37.Memorandum submitted by the Union of
The Union of Jewish Students (UJS) is the main
representative body for Jewish students on campus in the UK and
Ireland. It provides social, cultural, political and educational
programming, training and resources as well as organising national
events for students. It is a peer-led union, which elects its
leadership and is held to account by an annual conference.
The Campaigning function of UJS has been a core
activity for 30 years. In 1974 the NUS (National Union of Students)
passed a motion establishing a policy of "No Platform"
for racists and fascists, in 1975, the UN voted to equate Zionism
and Racism (which was recently revoked). These events together,
inspired numerous attempts to ban Jewish Student societies all
over the country. Some of these attempts were successful. The
UJS campaigns department secured Jewish student welfare and safety
during this time, and has done ever since.
UJS Campaigns is designed to facilitate and
support pro-active and re-active campaigns on campus, defend and
promote Jewish student welfare, and to work for equal rights for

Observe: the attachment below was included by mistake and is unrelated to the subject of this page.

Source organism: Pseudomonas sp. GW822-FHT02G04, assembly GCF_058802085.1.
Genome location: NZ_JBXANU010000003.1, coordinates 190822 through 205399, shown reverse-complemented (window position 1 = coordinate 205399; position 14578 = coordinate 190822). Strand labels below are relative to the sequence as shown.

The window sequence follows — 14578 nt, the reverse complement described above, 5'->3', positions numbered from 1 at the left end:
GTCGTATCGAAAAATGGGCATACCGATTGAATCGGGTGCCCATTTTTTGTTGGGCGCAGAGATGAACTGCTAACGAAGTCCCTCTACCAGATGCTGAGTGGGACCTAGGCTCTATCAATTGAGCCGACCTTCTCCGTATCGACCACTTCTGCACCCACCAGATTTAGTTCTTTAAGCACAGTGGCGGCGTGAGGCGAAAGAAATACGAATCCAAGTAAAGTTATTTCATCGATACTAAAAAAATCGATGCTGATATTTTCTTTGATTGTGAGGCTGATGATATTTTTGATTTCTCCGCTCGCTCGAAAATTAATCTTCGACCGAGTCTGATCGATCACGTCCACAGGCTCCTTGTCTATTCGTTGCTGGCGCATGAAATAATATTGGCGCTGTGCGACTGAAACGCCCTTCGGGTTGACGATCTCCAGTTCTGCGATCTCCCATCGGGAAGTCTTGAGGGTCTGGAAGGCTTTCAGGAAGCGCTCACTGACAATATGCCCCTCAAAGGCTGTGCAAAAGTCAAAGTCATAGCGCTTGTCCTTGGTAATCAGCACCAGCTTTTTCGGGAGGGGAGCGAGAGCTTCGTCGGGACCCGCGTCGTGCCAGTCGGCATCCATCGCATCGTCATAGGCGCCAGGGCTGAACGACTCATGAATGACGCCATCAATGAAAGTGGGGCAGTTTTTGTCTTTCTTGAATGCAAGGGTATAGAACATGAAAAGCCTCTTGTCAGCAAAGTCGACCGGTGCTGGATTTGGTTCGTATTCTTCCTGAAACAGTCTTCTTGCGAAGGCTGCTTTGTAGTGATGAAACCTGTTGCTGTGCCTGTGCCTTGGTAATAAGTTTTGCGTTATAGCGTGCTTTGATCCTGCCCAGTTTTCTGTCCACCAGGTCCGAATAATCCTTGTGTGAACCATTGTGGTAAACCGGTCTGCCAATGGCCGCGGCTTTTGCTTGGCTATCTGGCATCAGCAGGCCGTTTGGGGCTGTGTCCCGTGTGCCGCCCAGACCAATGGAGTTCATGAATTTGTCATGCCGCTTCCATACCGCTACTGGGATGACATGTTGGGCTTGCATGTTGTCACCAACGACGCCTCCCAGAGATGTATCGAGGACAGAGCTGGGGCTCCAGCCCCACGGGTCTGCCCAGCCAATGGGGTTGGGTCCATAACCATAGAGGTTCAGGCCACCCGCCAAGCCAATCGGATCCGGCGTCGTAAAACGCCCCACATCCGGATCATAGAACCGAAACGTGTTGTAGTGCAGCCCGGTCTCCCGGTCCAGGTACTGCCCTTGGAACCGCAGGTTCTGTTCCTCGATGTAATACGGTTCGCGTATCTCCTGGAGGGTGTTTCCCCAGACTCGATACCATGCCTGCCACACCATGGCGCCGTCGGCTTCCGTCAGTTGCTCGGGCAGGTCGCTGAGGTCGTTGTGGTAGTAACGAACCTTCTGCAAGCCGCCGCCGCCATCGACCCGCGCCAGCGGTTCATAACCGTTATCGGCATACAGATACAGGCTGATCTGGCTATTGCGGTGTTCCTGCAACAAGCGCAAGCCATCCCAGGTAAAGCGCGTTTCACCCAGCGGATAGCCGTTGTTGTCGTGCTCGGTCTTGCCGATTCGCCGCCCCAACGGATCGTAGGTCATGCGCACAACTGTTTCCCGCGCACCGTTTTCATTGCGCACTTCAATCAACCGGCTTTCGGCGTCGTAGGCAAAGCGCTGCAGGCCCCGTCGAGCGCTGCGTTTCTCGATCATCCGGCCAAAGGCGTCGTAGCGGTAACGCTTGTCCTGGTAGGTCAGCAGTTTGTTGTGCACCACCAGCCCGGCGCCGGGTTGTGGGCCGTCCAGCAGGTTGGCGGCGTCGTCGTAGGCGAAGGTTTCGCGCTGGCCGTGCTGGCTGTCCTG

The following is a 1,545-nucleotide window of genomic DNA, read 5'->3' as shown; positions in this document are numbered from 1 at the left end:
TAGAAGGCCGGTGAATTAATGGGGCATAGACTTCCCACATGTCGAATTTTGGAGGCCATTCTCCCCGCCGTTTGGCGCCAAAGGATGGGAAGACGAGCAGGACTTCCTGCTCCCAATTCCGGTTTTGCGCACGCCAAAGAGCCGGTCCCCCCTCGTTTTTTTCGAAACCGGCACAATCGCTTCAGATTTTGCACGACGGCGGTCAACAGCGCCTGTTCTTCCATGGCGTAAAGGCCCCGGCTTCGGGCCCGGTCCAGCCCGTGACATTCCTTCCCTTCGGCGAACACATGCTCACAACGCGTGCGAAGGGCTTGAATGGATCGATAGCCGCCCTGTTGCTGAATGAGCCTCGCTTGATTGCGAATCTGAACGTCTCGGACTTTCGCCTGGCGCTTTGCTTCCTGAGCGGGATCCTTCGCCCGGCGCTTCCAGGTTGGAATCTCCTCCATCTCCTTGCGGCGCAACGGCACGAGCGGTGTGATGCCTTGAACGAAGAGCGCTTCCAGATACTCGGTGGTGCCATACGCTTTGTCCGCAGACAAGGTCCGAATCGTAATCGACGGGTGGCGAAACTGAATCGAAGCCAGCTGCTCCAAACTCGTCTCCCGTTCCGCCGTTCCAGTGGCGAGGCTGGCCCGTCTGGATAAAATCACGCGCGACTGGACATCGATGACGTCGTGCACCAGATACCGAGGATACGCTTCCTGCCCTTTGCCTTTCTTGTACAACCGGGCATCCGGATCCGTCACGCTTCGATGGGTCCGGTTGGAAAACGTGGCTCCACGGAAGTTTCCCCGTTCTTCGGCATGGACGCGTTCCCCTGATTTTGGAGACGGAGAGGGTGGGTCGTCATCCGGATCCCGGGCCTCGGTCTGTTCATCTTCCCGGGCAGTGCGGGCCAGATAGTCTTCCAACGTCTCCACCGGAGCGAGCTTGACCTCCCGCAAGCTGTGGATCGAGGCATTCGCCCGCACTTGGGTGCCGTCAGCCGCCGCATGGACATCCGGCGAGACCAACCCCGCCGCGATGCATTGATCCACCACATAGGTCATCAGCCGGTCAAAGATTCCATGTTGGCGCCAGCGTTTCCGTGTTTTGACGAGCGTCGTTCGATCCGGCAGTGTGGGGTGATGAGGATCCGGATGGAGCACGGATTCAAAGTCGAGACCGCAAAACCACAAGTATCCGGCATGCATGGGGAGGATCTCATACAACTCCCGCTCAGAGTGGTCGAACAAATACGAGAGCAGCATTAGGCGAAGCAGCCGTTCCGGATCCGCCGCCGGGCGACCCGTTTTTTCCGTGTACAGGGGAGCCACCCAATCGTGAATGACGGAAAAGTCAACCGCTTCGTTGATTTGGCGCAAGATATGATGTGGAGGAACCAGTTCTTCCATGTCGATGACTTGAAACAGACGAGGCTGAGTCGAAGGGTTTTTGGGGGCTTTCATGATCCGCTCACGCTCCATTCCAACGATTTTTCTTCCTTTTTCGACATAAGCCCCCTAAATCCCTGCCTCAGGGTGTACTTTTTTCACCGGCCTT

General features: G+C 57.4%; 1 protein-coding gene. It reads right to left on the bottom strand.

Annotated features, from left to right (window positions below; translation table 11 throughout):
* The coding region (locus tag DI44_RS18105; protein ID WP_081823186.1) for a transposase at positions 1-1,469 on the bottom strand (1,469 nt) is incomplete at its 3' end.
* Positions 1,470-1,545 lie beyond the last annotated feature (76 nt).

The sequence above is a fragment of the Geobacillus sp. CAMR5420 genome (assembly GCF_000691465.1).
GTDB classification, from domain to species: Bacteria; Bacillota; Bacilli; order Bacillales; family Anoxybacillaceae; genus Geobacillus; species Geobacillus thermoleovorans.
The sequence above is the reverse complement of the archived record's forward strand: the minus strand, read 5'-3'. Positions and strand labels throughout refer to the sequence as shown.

all minorities at University. In recent times UJS has lead the
way in the fight against Holocaust denial and the BNP, has exposed
the evil in and behind the Islamist extremist groups Hizb-Ut Tahrir
and Al-Muhajiroun, and has campaigned to ensure anonymous marking
at university. UJS and its representatives have taken a lead in
highlighting the problem of Islamophobia, and campaigning against
The UJS campaigns team works with a number of
other student and faith organisations to promote positive community
relations on campus. This includes strong partnerships with the
National Union of Students, the National Hindu Student Forum,
The British Organisation of Sikh Students, Muslim Jewish Dialogue
groups and others.
The past few years in particular have proved
very difficult for Jewish students, since the beginning of the
current intifada, anti-Semitism has risen, and threats against
Jewish students have increased. The problems can be broken down
into a number of key areas: academics, websites, motions, extremist
groups and miscellaneous threats.
It should be made clear however, that while
this material is evidence of anti-Semitism, there is a parallel
rise in complications, misunderstanding and lack of balance as
regards teaching the Middle East conflict. It is the view of UJS
that criticism of particular policies of the Government of the
State of Israel is legitimate and certainly not anti-Semitic.
In fact, in the late 70s and early 80s, UJS was the first UK based
Jewish organisation to adopt a policy of a two state solution
to the Israel-Palestine conflict, and to advocate a policy of